This week I continue the “highlights of highlights” series: I include some excerpts from the Project 2010 Step by Step chapters and elaborate on them. This week: Chapter 5, "Formatting and Sharing Your Plan."
A project plan is really a database of information, not unlike a Microsoft Access database file. (pg. 93)
I make the database comparison because it helps to explain why Project has such a strong UI focus on views and tables. Unlike, say, a Word document or a simple Excel worksheet, you can never really see all the details of a Project plan all in one sweep. The various views (and their subordinate tables, filters, and so on) are each optimized for focusing on particular types of data. Most views begin by focusing in on tasks, resources, or assignment details.
For many people, a Gantt chart is synonymous with a project plan. (pg. 94)
I have been interested to see that in the world of Agile, I have not yet come across anything that looks like a traditional Gantt chart, but I have found other equally peculiar schedule artifacts. I do not find the design of the burndown chart, for example, to be simpler than a Gantt chart, but the burndown chart does seem to convey schedule and work-in-progress information that resonates with teams in ways the venerable Gantt chart does not.
Project automatically generates the project summary task but doesn't display it by default. (pg. 95)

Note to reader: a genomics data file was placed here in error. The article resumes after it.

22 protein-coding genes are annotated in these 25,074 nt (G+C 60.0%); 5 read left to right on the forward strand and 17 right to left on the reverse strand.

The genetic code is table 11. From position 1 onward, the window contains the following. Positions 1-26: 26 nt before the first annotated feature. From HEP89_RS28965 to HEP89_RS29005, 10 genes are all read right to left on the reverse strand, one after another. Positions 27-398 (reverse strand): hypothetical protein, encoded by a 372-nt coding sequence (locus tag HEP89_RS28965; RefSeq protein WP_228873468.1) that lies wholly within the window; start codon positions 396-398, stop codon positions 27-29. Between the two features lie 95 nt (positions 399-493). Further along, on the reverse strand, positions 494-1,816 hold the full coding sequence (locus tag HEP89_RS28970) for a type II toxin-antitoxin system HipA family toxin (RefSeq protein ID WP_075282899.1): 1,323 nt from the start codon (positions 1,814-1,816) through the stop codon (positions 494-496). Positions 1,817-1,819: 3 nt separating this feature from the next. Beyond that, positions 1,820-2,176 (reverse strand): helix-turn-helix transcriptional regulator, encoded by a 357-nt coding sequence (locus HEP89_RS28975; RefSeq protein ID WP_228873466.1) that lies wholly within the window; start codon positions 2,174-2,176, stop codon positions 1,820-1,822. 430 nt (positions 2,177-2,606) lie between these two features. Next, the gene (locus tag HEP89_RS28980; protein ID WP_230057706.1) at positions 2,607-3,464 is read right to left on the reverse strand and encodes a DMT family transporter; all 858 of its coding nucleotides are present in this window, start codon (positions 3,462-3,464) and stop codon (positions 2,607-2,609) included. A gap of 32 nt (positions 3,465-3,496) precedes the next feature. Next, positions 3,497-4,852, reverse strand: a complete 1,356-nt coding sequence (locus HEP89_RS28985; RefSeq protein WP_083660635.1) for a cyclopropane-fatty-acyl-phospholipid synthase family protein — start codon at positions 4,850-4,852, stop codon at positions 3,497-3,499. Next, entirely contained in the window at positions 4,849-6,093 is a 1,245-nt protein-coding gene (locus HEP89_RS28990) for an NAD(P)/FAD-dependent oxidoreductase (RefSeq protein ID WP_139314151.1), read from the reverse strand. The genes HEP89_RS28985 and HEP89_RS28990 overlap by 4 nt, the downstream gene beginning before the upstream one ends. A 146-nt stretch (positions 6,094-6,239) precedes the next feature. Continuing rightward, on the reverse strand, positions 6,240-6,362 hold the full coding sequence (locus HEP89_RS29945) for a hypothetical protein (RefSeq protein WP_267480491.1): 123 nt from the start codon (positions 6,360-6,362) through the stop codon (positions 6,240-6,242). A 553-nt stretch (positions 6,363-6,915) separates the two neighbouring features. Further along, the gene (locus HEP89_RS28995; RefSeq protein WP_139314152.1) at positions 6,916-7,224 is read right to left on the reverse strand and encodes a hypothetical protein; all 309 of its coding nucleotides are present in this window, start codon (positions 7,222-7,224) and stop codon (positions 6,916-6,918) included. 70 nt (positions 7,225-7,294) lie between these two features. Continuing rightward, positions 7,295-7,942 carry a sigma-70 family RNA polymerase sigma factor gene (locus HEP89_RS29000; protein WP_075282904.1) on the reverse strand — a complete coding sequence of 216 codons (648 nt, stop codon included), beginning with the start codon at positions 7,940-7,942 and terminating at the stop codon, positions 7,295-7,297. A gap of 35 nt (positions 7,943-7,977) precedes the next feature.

This snippet is from a procedure that covers displaying the project summary task (on the Format tab, in the Show/Hide group, click Project Summary Task). The Project summary task is especially useful when looking at roll-up values such as duration, work and cost. It's an easy way to see whatever roll-up values are present in the active table.
The Timeline view is best suited to display some tasks from the Gantt Chart view in a less complicated format. (pg. 101)
The Timeline view is a major new feature in Project 2010. Judging by the proliferation of timelines I now see in hallways, planning documents, and embedded in e-mail messages, I have to conclude that it's probably one of the most successful new features in Project 2010. I use it extensively myself.
Pan and Zoom the Gantt Chart View from the Timeline View (pg. 104)
Frankly I think the pan and zoom controls in the Timeline are a bit odd. They don't affect the Timeline view--they affect the Gantt Chart view. I find this odd, as panning and zooming in the Gantt was for me at least never really a problem looking for a new solution. I think adding these controls to the Timeline was a bit of UI design overreach in 2010, but they do their job if you want them and are easy enough to hide if you don't want them.
Previous posts in the "Detailed Commentary" series:
- Introduction of Project 2010 Step by Step
- Chapter 1, "A Guided Tour of Project"
- Chapter 2, "Creating a Task List"
- Chapter 3, "Setting Up Resources"